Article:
‘Salt and water’ paves the way for computers that mimic the human brain

Theoretical and experimental physicists have demonstrated that it is possible to build artificial systems that mimic the functioning of the human brain, marking a significant advance in neural computing.

The human brain is a “complex computer system” that scientists have long tried to imitate.

Our brains operate using water and dissolved salt molecules called ions as media, but most current brain-inspired computers rely on traditional solid materials.

Scientists explained that the secret lies in the brain’s synapses, which transmit signals between neurons and send commands to various parts of the body, such as speaking, walking, eating, and thinking.

For the first time, researchers have succeeded in creating tiny neural synapses measuring 150 x 200 micrometers based on water and salt, demonstrating their ability to process complex information that mimics brain function.

“We are effectively simulating neural behavior through a system that uses the same media (salt and water) that the brain uses,” said Dr. said course candidate Tim Camma.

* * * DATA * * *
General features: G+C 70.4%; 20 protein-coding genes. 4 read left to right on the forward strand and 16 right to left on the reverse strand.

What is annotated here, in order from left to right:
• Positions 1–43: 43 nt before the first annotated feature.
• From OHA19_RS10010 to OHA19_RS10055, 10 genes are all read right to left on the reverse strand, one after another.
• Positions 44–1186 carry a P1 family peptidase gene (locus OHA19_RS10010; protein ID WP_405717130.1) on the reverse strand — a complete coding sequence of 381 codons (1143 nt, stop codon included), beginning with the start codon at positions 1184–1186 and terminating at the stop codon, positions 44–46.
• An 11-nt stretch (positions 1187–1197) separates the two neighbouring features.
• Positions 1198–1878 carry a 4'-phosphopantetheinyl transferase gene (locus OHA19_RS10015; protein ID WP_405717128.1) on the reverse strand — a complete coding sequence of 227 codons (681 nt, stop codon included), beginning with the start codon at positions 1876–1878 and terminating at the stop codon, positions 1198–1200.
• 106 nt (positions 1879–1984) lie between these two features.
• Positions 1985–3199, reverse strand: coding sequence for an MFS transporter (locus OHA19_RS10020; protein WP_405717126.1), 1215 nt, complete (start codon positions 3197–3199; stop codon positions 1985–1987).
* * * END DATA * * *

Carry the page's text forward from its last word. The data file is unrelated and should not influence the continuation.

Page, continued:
This artificial synapse takes the form of a small channel filled with a water and salt solution, and electrical impulses affect the ions in the solution, reflecting the activity of nerve cells.

“This suggests that channels can be designed to retain and process information for different periods of time, similar to the synaptic mechanisms observed in our brains,” Kamsma said. Stated.

He added: “This is a significant advance in the field of computers, allowing us to not only mimic the communication patterns of the human brain, but also use the medium itself. This will ultimately allow us to more faithfully emulate it. “This could pave the way for highly efficient computing systems.” The amazing abilities of the human brain. ”

The results were published in the scientific journal “Proceedings of the National Academy of Sciences.”

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